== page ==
First time for a two-post day. Love the noon class on fridays and this was a big one with a pleasant surprise visit from Stella (Badass) Zawistowski. DL 285#. WOD went 76, 36, 24, 18 (hike) for 154 total. Pleased with the row as I think I paced it out right. Burpees were ok. Thought I'd hit more pull ups. DUs just plain sucked. I'm so out of practice and need some remedial work on those. You wouldn't know by watching me today, but I used to count DUs as a strength. Sigh.

December 2, 2011 | Unregistered CommenterChris A.

los paisanos on smith and wyckoff -- they have a lot of grassfed beef and lamb as well niman ranch pork. unfortunately they don't have pastured chicken. if you don't see what you're looking for in the case you can always ask for it. they also sell natural by nature milk (one of my fav brands), kerrygold butter, really good cheeses, etc.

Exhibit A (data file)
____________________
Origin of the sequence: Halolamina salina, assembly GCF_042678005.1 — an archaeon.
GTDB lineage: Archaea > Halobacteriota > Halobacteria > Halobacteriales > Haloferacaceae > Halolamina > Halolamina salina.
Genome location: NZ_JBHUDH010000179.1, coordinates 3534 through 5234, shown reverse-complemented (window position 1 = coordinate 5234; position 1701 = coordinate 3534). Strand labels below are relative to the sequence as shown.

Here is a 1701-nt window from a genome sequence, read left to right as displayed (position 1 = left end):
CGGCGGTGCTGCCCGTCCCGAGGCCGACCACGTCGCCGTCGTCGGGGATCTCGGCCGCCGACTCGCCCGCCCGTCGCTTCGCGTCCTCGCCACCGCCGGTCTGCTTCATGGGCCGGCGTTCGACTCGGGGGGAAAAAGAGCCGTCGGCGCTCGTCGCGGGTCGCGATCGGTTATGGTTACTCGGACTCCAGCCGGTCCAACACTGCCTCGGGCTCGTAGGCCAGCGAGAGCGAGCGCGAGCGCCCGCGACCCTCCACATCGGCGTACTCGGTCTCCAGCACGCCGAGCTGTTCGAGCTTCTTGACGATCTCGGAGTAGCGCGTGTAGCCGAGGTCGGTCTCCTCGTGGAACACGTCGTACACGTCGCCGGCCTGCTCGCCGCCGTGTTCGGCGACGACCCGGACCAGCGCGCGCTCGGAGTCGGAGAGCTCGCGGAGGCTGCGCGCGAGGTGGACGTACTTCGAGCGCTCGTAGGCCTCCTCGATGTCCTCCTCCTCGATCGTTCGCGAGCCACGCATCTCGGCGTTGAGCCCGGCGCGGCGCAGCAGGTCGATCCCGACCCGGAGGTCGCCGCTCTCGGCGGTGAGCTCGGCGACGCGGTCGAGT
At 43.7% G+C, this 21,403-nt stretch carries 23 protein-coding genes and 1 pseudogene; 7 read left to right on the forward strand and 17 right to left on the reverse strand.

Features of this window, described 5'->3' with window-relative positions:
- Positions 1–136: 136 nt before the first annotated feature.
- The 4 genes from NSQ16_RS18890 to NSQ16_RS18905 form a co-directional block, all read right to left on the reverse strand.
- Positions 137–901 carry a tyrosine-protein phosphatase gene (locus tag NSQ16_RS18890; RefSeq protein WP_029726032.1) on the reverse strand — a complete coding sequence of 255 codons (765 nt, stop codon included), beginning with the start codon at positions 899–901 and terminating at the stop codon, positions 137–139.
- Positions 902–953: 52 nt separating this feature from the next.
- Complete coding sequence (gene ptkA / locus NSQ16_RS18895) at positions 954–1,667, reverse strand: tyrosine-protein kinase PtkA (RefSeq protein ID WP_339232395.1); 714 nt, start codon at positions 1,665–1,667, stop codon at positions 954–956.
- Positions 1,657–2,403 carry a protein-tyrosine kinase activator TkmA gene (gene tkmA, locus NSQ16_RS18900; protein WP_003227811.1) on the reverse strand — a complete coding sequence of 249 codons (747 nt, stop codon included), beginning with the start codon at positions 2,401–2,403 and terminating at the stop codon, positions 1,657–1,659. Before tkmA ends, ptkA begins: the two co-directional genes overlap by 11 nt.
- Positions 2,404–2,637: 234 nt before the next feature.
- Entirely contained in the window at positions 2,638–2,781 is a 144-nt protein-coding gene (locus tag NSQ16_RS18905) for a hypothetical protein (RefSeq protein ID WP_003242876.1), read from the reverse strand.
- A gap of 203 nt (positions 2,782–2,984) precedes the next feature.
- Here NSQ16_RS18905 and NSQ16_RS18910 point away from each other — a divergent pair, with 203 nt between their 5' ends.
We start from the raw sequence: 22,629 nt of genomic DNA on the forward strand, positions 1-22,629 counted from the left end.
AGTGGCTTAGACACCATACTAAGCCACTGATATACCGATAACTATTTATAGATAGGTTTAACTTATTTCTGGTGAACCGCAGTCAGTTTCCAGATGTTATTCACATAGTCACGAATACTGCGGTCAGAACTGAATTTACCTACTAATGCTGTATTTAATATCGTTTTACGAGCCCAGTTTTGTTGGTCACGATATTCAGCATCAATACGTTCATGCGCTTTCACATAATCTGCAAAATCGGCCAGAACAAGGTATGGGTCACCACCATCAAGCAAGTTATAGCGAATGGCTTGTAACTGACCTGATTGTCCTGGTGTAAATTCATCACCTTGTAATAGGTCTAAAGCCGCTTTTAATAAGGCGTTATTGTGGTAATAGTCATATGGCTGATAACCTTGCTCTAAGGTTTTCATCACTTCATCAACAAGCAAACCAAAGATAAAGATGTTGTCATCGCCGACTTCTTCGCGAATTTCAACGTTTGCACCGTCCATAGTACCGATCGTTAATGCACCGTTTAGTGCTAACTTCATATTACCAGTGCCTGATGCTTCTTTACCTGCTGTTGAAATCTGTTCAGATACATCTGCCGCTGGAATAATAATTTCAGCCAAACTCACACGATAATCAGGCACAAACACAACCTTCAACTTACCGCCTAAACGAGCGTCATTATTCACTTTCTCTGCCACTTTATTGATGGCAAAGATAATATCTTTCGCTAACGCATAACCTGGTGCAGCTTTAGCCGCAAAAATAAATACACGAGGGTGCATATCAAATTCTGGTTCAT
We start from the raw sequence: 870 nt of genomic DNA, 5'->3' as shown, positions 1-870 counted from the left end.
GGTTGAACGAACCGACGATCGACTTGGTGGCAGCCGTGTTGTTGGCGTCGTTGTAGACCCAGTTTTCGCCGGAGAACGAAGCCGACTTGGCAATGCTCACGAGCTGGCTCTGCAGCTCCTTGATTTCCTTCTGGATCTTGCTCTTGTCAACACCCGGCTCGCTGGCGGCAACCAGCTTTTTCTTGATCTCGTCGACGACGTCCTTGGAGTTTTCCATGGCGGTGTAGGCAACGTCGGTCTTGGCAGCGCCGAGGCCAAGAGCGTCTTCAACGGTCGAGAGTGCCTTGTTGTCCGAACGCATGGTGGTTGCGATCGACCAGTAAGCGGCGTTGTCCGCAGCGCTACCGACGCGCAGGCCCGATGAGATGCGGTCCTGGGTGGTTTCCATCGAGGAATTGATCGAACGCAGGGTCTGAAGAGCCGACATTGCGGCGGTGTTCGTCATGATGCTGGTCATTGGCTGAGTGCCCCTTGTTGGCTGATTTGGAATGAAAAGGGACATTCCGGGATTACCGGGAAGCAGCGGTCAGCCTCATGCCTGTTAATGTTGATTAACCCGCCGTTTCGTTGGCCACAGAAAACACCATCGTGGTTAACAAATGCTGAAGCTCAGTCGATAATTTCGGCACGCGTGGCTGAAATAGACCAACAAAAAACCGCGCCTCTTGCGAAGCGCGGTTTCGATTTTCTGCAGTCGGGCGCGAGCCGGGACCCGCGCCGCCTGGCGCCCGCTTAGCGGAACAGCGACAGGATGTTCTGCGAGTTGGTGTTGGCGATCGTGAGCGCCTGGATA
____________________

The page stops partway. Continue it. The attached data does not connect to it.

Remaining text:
i agree with michele that the CSA we have with herondale farm through the gym provides the best meat i've ever tasted along with better prices than you'll find at a butcher shop.

December 2, 2011 | Registered CommenterNick Angiolillo

btw marlow & daughters in south williamsburg -- which i would normally not recommend because the people behind the counter are snots and everything is overpriced -- does have pastured chickens. it will cost you like 40 bucks for a bird but it did look really good when i was there. you can probably get something cheaper at a farmer's market.

December 2, 2011 | Registered CommenterNick Angiolillo

i wouldn't call the supply of grassfed at Los Paisanos reliable - that's my experience in several years of patronizing that shop.